“And the turtles, of course...all the turtles are free, as turtles and, maybe, all creatures should be.” ― Dr. Seuss, Yertle the Turtle and Other Stories
Holding the little lightning bug in her cupped hands, she waited for the glowing to happen again. It was such a spectacular sight to see the lights popping up across the yard, and to have caught one of the bursts of light was an accomplishment in her book.
She liked it so much that she considered catching another as if she could have her own collection of lightning bugs. But then it hit her, the magic was in watching the bugs fly freely, surprising her with bits of yellow light as she ran equally without reserve through the open space. She was able to understand what Yertle had not — that the lightning bugs, like she, should be free.
The Fourth of July is just around the corner, and in the United States, we celebrate it as Independence Day. The Canadians celebrate on July 1, the French on July 14, and Mexico on Sept. 16. Several other countries celebrate at different times, and like Mack the Turtle, they finally had enough of being dominated by someone else.
It’s easy to let the holiday come and go as just another day to get together with friends and family, grill out and enjoy festivities ending with fireworks (the rockets’ red glare, the bombs bursting in air, after all). When we live in such freedom, though, how much thought do we really give to what it means for us individually?
At 18, many children leave home, claiming their rightful independence from parents. Freedom, we often hear, is not free. Independence comes at a price, and only looking back can a person decide if freedom was worth the price paid.
In the Revolutionary War, according to battlefields.org, an estimated 6,800 Americans were killed in action, and at least 17,000 more deaths were the result of disease (including 8,000-12,000 who died while prisoners of war). For the British, the loss is estimated to have been around 24,000, and nearly 7,000 Hessians were killed. That’s 55,000 people who died. 55,000 lives were lost so that the colonies could rule themselves. That is just less than half of the number of people who live in my town.
Freedom did cost a lot. Families were destroyed, torn apart by death and by war. Similarly, the United States had its own war, the Civil War, in which it’s estimated that between 620,000 and 820,000 lives were lost. That would wipe out our state capital of Nashville today. In fights for freedom, it is estimated that the United States has lost a total of 1.5 million lives. Freedom continues to cost a lot.
What is freedom and how does it fit into our lives? It is, “the power or right to act, speak, or think as one wants without hindrance or restraint.” When I realized that my children had the right to decide for themselves what they wanted to believe about religion, politics, food and a few other things, I gave them a little more freedom.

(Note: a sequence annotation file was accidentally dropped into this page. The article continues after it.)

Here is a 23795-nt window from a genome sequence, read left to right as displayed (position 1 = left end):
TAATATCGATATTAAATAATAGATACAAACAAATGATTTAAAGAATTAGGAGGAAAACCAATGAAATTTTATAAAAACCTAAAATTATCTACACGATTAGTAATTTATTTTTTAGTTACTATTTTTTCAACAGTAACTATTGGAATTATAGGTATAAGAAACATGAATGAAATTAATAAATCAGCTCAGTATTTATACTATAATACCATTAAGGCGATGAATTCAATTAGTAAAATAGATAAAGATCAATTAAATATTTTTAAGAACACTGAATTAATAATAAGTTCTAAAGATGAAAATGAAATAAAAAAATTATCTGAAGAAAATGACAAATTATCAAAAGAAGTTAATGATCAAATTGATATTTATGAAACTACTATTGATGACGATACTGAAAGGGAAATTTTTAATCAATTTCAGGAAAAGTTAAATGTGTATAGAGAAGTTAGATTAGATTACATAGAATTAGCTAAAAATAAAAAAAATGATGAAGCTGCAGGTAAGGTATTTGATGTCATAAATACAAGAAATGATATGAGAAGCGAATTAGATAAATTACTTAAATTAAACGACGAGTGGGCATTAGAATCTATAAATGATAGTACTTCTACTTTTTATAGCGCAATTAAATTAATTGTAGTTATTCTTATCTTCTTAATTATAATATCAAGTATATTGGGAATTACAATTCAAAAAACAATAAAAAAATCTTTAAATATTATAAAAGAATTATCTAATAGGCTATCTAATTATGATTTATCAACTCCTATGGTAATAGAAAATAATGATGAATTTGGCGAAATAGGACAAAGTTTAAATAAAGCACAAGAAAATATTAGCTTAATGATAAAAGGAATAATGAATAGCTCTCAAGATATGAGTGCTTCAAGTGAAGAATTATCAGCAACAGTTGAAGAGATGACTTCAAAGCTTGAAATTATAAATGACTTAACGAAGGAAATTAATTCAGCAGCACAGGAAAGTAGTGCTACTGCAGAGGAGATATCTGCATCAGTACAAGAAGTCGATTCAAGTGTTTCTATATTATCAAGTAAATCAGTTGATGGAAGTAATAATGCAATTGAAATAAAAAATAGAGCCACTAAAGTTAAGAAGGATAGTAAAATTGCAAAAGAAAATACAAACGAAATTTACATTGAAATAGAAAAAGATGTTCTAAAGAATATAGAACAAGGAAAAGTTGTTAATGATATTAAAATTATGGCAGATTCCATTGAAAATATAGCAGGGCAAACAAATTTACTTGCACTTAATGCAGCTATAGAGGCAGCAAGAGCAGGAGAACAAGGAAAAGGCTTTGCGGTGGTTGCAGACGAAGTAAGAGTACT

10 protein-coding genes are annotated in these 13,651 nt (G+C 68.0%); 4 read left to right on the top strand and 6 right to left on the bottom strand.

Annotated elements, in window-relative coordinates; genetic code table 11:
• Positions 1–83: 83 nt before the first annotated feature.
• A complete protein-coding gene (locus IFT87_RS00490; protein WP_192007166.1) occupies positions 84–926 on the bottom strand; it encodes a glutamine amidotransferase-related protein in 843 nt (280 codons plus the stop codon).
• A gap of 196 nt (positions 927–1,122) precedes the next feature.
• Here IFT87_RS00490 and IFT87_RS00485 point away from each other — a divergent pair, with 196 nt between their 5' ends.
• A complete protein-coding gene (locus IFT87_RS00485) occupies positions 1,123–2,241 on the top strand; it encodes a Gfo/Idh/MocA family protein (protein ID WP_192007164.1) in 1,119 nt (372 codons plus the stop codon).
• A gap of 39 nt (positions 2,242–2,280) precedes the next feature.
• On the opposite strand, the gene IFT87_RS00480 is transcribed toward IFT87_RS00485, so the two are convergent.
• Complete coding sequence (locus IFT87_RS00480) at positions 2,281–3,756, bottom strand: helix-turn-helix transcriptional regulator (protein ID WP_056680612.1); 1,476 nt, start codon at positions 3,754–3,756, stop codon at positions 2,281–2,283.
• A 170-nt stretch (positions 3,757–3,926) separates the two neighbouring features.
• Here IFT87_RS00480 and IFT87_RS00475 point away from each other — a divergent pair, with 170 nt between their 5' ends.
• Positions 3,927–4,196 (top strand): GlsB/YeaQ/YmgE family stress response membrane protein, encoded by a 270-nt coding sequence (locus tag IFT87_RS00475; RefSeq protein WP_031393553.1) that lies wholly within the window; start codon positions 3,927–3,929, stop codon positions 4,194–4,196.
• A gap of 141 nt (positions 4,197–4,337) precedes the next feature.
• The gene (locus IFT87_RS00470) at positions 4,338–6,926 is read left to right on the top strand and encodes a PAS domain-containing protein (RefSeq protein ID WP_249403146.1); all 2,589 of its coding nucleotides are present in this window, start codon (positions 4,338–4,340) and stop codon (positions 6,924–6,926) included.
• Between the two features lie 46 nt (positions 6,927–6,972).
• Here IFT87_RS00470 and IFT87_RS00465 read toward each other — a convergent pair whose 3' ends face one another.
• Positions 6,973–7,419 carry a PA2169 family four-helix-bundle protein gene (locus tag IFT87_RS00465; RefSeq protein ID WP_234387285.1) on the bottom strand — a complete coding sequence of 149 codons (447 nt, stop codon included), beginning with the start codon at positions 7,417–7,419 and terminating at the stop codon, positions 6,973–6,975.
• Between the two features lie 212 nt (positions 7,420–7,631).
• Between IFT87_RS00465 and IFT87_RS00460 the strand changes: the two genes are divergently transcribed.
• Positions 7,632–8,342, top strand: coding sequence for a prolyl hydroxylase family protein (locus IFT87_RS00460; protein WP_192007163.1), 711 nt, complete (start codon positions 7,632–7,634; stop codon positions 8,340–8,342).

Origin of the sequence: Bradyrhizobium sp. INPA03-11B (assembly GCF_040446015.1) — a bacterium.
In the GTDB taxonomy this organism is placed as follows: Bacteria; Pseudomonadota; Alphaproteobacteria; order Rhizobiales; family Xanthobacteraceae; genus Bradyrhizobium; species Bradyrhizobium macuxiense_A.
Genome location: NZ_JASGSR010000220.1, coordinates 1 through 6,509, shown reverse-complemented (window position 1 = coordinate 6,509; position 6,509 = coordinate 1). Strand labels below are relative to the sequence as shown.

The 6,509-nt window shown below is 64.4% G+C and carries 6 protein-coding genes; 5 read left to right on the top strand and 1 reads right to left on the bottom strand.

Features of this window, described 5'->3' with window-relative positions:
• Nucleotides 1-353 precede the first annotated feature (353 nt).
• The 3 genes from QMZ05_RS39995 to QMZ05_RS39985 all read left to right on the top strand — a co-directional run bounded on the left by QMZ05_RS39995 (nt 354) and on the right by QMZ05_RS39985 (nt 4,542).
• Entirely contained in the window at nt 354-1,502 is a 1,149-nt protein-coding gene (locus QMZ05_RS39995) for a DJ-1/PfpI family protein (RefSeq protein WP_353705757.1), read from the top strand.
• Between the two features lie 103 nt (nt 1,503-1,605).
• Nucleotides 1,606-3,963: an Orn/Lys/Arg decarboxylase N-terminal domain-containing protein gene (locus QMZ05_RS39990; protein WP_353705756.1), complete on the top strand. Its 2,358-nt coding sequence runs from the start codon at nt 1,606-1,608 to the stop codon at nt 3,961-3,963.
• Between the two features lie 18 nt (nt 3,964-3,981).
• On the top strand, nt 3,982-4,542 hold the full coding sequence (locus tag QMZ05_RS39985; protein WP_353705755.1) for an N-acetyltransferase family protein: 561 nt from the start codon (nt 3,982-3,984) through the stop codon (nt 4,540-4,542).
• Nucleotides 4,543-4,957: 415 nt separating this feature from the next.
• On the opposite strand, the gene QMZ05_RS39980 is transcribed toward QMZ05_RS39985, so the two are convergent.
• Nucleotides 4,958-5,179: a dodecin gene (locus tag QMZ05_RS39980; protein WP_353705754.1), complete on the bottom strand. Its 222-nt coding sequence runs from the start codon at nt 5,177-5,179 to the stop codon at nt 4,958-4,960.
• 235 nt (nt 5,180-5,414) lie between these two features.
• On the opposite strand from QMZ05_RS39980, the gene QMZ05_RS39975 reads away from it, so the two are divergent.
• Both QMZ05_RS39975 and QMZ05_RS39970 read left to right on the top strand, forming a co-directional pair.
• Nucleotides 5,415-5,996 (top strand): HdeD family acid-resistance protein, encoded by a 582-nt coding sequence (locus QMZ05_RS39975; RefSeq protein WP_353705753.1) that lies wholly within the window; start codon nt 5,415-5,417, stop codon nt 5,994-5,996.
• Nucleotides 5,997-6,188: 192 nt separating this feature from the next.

When I told them that I would love them no matter what they chose to do in life or to believe, I gave them the ultimate freedom that a parent can offer. No strings attached to my love and support of them.
There are still people who are not free in my small town, as they are mired in poverty for a variety of reasons. There are women (and men) and children who are not free within the confines of their homes, yet America is often considered “the land of the free.”
Since 9-11 (2001), American’s freedoms have become fewer in an effort to offer more protection. People across town and around the world are unable to act, to speak, or to think as they want without extreme consequence. Freedom is the greatest gift we can be given, and it has always required a price. Want to enjoy the freedom of driving on the interstate? Pay the toll, pay your taxes and the road is yours to enjoy.
Do you and I enjoy freedom today in our lives where we are?
Are you preventing someone else from enjoying freedom — your neighbor who is a different color, your child who expresses his/her sexuality differently than you do, your friend who believes in a different God? Are you attempting to catch all of the lightning bugs, so you can have all of the magic for yourself?
I am free within the confines of the law, but I do not agree with all of the laws. When the turtles didn’t agree that King Yertle should keep forcing them to grow the stack so he could see further, one turtle, Mack, made a sound, he burped and everything began to come undone, the turtles were free. If you, too, are being pushed down, maybe today is the day you’ll burp, so that you can be free, as all creatures should be.